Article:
Both IDC and Gartner have released reports detailing the collapse of the worldwide server market, and while there is some difference in their figures, both companies come to essentially the same conclusions: The economy stinks and server vendors are suffering for it.
According to IDC's Worldwide Quarterly Server Tracker, worldwide factory revenue in the second quarter of 2009 fell 30.1 percent to $9.8 billion, compared to the same quarter in 2008. Unit shipments fell 30.4 percent, the industry's largest year-over-year decline.
This is the fourth consecutive quarter of revenue decline and the lowest quarterly server revenue amount since IDC began quarterly tracking of the server market in 1996.
"Fewer servers have been shipped over the past four quarters than at any time since 2005 and it is clear that the worldwide server installed base is aging rapidly," Matt Eastwood, group vice president of Enterprise Platforms at IDC, said in a statement. "In the weeks and months ahead, IDC believes that IT customers around the globe will begin to focus on the future once again, making strategic compute platform decisions for the next business cycle and driving more predictable server demand as market conditions stabilize in the second half of 2009."
The findings from Gartner were only slightly less painful. It found worldwide server shipments for the second quarter of 2009 dropped 28 percent year-over-year, while revenue fell 29.4 percent from a year ago to $9.68 billion.
"The server market remains constrained on a worldwide level," Jeffrey Hewitt, research vice president at Gartner, said in a separate statement. "Server sales have felt the impact of reduced budgets since the last half of 2008 and the second quarter of this year remained in the negative."
Volume systems -- defined by IDC as under $25,000 -- declined 30.0 percent, while midrange enterprise -- from $25,000 to $250,000 -- was down 28.1 percent year over year. High-end servers fell 32 percent.
IBM (NYSE: IBM) pulled off a hat trick. Its sales fell year-over-year -- 26.3 percent by IDC's measure, 27.1 percent by Gartner's measure -- yet it managed a gain in market share with a 1 percent increase according to Gartner and 1.8 percentage points according to IDC.
It did this partly because other vendors fell even further -- particularly Sun Microsystems. Between its own decline, the aborted sale to IBM and then Oracle's proposed purchase, Sun's customers have been jumping ship and heading primarily for IBM.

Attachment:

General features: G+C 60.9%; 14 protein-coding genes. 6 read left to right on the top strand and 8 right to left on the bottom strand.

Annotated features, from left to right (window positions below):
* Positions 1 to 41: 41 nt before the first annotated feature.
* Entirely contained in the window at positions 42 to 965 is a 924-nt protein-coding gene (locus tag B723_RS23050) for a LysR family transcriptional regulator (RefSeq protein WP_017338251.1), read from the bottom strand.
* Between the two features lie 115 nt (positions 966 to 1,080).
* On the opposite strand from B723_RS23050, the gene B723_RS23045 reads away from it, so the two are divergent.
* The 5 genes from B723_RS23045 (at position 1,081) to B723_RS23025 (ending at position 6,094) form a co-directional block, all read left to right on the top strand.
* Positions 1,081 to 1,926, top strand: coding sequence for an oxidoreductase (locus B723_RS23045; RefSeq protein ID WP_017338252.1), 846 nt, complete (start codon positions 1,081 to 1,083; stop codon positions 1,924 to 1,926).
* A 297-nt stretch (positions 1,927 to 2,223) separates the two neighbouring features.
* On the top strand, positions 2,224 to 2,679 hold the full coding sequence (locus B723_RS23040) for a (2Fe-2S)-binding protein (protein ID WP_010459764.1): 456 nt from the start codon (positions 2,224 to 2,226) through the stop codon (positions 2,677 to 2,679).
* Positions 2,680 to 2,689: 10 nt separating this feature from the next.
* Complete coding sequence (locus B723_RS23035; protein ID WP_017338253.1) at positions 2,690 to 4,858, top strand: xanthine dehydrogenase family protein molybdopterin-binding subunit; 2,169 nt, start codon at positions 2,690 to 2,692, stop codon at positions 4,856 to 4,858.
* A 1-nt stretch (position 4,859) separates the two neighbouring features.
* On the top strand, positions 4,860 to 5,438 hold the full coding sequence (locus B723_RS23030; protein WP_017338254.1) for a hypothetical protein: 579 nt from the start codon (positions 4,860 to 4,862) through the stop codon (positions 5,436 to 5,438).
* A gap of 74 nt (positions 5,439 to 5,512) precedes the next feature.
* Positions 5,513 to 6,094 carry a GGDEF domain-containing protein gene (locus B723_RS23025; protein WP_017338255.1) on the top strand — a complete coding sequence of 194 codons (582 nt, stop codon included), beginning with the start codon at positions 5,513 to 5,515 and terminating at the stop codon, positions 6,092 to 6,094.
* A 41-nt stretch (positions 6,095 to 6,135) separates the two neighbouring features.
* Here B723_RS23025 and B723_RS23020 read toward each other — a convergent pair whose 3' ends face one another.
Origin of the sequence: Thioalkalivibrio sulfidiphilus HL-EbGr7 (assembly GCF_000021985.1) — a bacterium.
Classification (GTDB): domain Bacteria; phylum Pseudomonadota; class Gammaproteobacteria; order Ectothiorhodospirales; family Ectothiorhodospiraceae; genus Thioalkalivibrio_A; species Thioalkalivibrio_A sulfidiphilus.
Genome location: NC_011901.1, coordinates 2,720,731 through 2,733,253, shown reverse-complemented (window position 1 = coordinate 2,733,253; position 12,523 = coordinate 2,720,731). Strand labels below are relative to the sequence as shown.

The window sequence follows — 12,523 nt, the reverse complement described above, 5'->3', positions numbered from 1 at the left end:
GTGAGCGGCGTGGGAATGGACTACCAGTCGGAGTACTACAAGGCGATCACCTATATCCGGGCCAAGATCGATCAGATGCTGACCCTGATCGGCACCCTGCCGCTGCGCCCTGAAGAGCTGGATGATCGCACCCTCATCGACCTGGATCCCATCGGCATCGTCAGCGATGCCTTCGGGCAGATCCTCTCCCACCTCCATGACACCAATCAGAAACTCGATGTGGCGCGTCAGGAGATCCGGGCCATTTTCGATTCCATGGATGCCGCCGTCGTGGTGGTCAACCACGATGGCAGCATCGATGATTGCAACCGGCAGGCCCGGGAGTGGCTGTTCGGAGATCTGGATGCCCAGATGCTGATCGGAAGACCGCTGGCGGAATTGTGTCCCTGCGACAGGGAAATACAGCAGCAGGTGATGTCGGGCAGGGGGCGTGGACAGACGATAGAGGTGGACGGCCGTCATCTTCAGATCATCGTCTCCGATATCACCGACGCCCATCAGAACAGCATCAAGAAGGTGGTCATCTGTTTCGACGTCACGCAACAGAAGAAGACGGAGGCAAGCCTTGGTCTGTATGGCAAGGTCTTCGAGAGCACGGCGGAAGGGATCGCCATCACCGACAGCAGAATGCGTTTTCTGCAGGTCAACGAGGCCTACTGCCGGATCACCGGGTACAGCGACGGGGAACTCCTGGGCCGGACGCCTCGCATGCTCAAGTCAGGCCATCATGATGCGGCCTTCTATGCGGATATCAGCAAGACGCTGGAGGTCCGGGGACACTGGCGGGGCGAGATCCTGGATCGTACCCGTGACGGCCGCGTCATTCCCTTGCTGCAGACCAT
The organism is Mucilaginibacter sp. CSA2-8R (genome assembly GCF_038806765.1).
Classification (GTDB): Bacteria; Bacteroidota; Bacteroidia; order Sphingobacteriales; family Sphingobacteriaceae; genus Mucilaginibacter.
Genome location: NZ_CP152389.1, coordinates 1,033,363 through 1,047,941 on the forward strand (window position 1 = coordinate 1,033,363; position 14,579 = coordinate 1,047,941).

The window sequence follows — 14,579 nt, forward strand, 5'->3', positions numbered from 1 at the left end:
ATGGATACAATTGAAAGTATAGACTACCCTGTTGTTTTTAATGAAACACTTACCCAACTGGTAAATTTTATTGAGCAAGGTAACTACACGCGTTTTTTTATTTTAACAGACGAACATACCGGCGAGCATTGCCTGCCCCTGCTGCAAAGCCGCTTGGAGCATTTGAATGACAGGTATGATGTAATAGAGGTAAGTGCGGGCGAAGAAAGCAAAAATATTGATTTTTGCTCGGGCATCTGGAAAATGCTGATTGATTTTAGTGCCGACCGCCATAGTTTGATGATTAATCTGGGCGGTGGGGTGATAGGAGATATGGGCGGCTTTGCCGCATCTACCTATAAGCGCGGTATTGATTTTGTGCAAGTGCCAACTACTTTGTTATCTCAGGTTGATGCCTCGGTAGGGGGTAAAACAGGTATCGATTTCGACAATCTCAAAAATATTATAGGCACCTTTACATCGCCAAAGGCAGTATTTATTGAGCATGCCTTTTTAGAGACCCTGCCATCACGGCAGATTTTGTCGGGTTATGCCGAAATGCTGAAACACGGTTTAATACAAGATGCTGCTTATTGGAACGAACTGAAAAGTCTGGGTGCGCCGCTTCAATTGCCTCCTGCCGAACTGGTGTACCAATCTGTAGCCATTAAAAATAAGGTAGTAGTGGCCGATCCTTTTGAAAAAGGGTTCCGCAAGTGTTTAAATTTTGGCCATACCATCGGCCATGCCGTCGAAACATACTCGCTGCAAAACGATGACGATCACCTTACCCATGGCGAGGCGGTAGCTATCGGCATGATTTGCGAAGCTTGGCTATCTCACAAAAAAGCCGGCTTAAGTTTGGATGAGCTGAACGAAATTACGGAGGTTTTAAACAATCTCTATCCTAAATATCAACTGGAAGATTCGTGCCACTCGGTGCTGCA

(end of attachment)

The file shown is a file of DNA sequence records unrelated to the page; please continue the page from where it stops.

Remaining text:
IBM has certainly been aggressive in stealing away customers left and right. IBM's strength in the quarter came from System x and System p, the likely migration choice for ex-Sun customers.
HP (NYSE: HPQ) maintained the No. 2 spot in the quarter with a 28.5 percent share according to IDC, or 30.1 percent according to Gartner. Dell (NASDAQ: DELL) held on to third place with 12.4 percent of the market by IDC's reckoning, 13.3 percent according to Gartner.
Both researchers agreed on one thing: Dell had the smallest percentage drop of all server vendors.
Sun (NASDAQ: JAVA) took the biggest plunge, falling 37.2 percent to 10 percent market share by IDC's measure, or down 36.2 percent to 10.8 percent market share according to Gartner. Fujitsu/Fujitsu-Siemens held on to its fifth-place slot.
In another big shift, IDC found the market for non-x86 servers fell 32.2 percent to $4.7 billion, marking the first time in six quarters that x86 dollar volumes have beaten non-x86.
Typically, non-x86 systems -- Sun UltraSparc, IBM Power and Intel Itanium -- have much lower volume but sell for a lot more because they are larger, mission-critical systems used in vital datacenters.
IDC said Microsoft Windows server revenue of $3.7 billion was off 27.7 percent year-over-year, while Linux server revenue declined 28.9 percent from last year to $1.3 billion. Windows servers now represent 38.1 percent of industry server revenue while Linux servers now account for 13.8 percent of all server revenue.
In addition to platforms, Gartner divided the business up by geography. Europe, the Middle East, and Africa (EMEA) fell the most, with a 31.9 percent decline in shipments and 35.8 percent in vendor revenue year over year.
Asia/Pacific felt the least downward pressure on units with a 17.2 percent unit decline, and it also had the least vendor revenue impact for the period with a 15 percent decrease.
The blade server market showed strength in that it didn't fall anywhere near as far as the rest. IDC said second consecutive quarter factory revenue dropped only 12.1 percent from a year ago. IBM actually went into the black on this one, gaining 3.8 points of market share on 2.3 percent year-over-year revenue growth.
HP still dominates the market, though, with 52.9 percent revenue share. IBM is in second place with 27.2 percent revenue share and Dell was in third with 9.1 percent.
Gartner's figures were a little more severe, with x86 blade servers down 23.6 percent in units and 13.6 percent in vendor revenue for the second quarter.
Article courtesy of InternetNews.com.
One of the ways around the issues of security and control that make some businesses wary of cloud computing is to build a private cloud -- one that remains within the corporate firewall and is wholly controlled internally. Private clouds also increase the agility of IT an organization's IT infrastructure and make it easier to roll out new technology projects. Download this eBook to get the facts behind the private cloud and learn how your organization can get started.